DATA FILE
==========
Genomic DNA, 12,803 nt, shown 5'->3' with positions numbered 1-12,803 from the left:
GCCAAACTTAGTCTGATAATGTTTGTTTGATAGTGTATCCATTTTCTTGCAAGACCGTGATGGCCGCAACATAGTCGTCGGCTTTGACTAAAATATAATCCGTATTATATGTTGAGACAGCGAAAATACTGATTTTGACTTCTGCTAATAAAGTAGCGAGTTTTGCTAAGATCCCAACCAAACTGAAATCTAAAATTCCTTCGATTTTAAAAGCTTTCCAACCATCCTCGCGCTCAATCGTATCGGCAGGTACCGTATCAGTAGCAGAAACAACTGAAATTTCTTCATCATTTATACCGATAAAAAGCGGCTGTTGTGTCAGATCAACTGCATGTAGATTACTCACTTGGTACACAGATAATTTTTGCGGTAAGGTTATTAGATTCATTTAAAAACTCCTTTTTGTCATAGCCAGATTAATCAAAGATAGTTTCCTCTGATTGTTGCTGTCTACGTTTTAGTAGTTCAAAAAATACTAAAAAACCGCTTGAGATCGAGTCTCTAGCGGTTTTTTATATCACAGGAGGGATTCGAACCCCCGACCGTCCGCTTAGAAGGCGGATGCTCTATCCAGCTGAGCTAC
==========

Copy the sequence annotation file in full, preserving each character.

Genomic DNA, 12,803 nt, shown 5'->3' with positions numbered 1-12,803 from the left:
GCCAAACTTAGTCTGATAATGTTTGTTTGATAGTGTATCCATTTTCTTGCAAGACCGTGATGGCCGCAACATAGTCGTCGGCTTTGACTAAAATATAATCCGTATTATATGTTGAGACAGCGAAAATACTGATTTTGACTTCTGCTAATAAAGTAGCGAGTTTTGCTAAGATCCCAACCAAACTGAAATCTAAAATTCCTTCGATTTTAAAAGCTTTCCAACCATCCTCGCGCTCAATCGTATCGGCAGGTACCGTATCAGTAGCAGAAACAACTGAAATTTCTTCATCATTTATACCGATAAAAAGCGGCTGTTGTGTCAGATCAACTGCATGTAGATTACTCACTTGGTACACAGATAATTTTTGCGGTAAGGTTATTAGATTCATTTAAAAACTCCTTTTTGTCATAGCCAGATTAATCAAAGATAGTTTCCTCTGATTGTTGCTGTCTACGTTTTAGTAGTTCAAAAAATACTAAAAAACCGCTTGAGATCGAGTCTCTAGCGGTTTTTTATATCACAGGAGGGATTCGAACCCCCGACCGTCCGCTTAGAAGGCGGATGCTCTATCCAGCTGAGCTAC